A precious jewel discovered during the clear-out of a mansion house in Aberdeenshire has gone on public display for the first time.
The “Fettercairn jewel”, an elaborate gold and enamel pendant locket set, was purchased by the National Museum of Scotland after it went up for auction in London earlier this year.
Experts believe the previously unknown treasure, discovered in a closet off a library at Fettercairn House, in Aberdeenshire, could be linked to the famous Darnley Jewel and the Houe of Stuart.
It is one of the most important early pieces in the Queen’s Royal Collection, which is believed to have been commissioned by Lady Margaret Douglas, mother-in-law of Mary Queen of Scots.
The National Lottery and the Art Fund charity helped the museum meet the £236,500 cost of buying the jewel, which experts will now carefully examine and trace its history.
A bidding war over the fate of the jewel - described by the auctioneeers as an important rediscovery for the history of Scottish Renaissance jewellery - saw it go under the hammer for far more than its expected price of between £30,000 and £50,000.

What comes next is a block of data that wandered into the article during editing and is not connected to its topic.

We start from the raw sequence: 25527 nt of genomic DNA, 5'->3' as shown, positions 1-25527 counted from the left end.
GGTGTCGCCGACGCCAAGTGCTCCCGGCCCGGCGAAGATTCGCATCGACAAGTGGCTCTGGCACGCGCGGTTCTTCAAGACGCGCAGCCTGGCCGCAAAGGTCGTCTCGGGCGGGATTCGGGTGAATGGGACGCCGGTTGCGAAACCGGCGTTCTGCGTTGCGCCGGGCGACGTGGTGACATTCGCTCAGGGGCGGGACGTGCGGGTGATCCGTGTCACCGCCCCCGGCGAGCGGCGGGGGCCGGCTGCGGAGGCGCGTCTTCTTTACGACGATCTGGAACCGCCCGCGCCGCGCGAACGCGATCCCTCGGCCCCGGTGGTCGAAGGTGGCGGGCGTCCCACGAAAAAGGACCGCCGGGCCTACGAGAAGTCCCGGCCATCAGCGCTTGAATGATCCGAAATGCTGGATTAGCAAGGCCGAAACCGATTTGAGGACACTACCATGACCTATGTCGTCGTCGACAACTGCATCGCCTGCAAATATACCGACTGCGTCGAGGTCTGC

Believed to protect its weather from lightning and plague, the jewel was part of a treasure trove of artefacts sold by the new owners of Fettercairn House, in Aberdeenshire.
More than 400 works of art went under the hammer less than a year after the sale of the sprawling Mearns property severed ancestral links dating back to the late 18th century.
The Forbes family collection, which spanned the 16th century to the present day, included work by the artists John Robert Cozens, Sir Henry Raeburn, Sir Thomas Lawrence and Allan Ramsay.
The Fettercairn jewel can now be viewed in the Kingdom of the Scots gallery at the Chambers Street museum.